But what exactly is this mark or seal that Baptism imprints upon your soul? You’ve probably seen individuals who have towels in their bathrooms with their initials on them. It’s something like that with your soul, except it’s not your name, but God’s divine Name that’s imprinted on your soul. This mark or seal is God’s way of saying, “This person belongs to me. This person is my child and is destined for Heaven.”
Clearly we need never to presume upon this great gift, but there is a flip side to this coin. The other side reminds us that with every gift comes a responsibility.
The first responsibility that comes with every gift is gratitude. The great English journalist G. K. Chesterton once wrote: “I would maintain that thanks are the highest form of thought; and that gratitude is happiness doubled by wonder” [A Short History of England]. The responsibility of gratitude is illustrated by Our Lord in today’s Gospel Reading.
“Where are the other nine?”, Jesus asks. “Has none but this foreigner returned to give thanks to God?” This “foreigner” was a Samaritan, a group of Jewish people not only looked down upon by most other Jews. The Samaritans, in fact, were people who refused to worship as God had asked in the Old Testament. Nevertheless, in spite of this fact, Jesus praises this Samaritan because he knows the first responsibility of being given a gift: that is, to give thanks in return.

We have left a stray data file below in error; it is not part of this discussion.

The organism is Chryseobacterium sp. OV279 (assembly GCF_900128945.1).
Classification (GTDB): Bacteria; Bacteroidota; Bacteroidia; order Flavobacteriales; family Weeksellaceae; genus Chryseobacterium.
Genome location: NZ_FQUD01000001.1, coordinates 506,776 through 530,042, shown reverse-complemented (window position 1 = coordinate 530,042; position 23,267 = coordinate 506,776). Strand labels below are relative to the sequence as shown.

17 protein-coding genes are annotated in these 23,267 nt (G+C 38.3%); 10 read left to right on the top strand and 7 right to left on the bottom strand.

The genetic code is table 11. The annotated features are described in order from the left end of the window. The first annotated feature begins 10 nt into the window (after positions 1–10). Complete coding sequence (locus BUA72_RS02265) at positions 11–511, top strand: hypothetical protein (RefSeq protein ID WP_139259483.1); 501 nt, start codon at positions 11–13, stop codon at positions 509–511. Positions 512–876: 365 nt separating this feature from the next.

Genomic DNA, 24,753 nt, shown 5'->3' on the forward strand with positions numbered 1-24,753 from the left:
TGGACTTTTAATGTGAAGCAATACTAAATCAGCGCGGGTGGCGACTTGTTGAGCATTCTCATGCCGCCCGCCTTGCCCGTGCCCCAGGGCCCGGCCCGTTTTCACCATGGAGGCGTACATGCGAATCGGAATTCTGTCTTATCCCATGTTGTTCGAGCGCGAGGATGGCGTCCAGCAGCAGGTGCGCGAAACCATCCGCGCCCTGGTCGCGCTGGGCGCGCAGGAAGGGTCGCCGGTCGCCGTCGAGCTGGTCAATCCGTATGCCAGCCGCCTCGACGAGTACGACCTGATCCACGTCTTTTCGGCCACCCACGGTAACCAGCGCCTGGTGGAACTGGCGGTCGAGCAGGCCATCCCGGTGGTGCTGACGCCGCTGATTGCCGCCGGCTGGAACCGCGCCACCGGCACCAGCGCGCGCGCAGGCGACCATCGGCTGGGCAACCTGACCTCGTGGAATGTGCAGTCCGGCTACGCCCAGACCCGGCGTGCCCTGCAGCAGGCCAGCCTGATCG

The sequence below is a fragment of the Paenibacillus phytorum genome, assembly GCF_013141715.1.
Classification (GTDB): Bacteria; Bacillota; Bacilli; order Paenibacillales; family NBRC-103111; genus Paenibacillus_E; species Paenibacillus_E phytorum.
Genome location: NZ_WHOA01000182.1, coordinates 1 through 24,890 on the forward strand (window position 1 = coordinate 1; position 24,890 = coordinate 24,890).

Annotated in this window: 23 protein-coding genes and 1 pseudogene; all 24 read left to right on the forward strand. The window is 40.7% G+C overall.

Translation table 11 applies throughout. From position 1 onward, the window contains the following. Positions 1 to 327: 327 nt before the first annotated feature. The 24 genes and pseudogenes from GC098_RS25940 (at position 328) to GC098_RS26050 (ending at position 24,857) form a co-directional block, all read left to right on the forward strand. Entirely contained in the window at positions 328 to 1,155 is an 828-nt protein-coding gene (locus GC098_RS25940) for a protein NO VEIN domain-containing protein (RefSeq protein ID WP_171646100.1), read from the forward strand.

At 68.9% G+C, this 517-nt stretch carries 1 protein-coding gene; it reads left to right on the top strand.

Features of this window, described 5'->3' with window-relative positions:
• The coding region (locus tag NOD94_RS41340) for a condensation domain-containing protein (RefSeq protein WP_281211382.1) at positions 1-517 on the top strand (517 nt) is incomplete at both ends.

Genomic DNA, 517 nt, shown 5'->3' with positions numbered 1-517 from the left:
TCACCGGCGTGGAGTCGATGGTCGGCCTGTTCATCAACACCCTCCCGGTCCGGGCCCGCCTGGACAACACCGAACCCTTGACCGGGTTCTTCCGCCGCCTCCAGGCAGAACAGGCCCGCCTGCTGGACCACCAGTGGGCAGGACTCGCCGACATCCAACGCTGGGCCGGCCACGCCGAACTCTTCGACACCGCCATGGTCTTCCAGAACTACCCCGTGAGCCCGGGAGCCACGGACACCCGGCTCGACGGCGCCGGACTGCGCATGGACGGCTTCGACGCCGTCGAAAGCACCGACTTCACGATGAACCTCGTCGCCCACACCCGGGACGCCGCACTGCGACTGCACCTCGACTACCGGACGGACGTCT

The second way to die with Jesus is through our moral life. When we decide whom to vote for in November, and when we decide whether or not to participate in gossip that someone else in the room initiated, and when we decide whether to spend money for luxuries, or for necessities, or for others, we are making moral choices.
Some moral choices are easy to make, but others demand a difficult dying-to-oneself. It’s not difficult for a mother to love her infant and take care of him, although it might be more difficult at 2:00 a.m. Nonetheless, the bond of love between mother and infant moves her to care for the child even when that requires self-sacrifice.
But other forms of dying-to-oneself are far more difficult, such as choosing to love someone who is not lovable, as an infant so naturally is. This is akin to Christ’s love for you on the Cross. His crucified love, in turn, has the power to lead you into the heavenly love who is the Most Holy Trinity, and even to let you dwell within this love during your earthly days.
St. Francis of Assisi, Religious
Galatians 1:13-24 + Luke 10:38-42
October 4, 2022
“Mary has chosen the better part and it will not be taken from her.”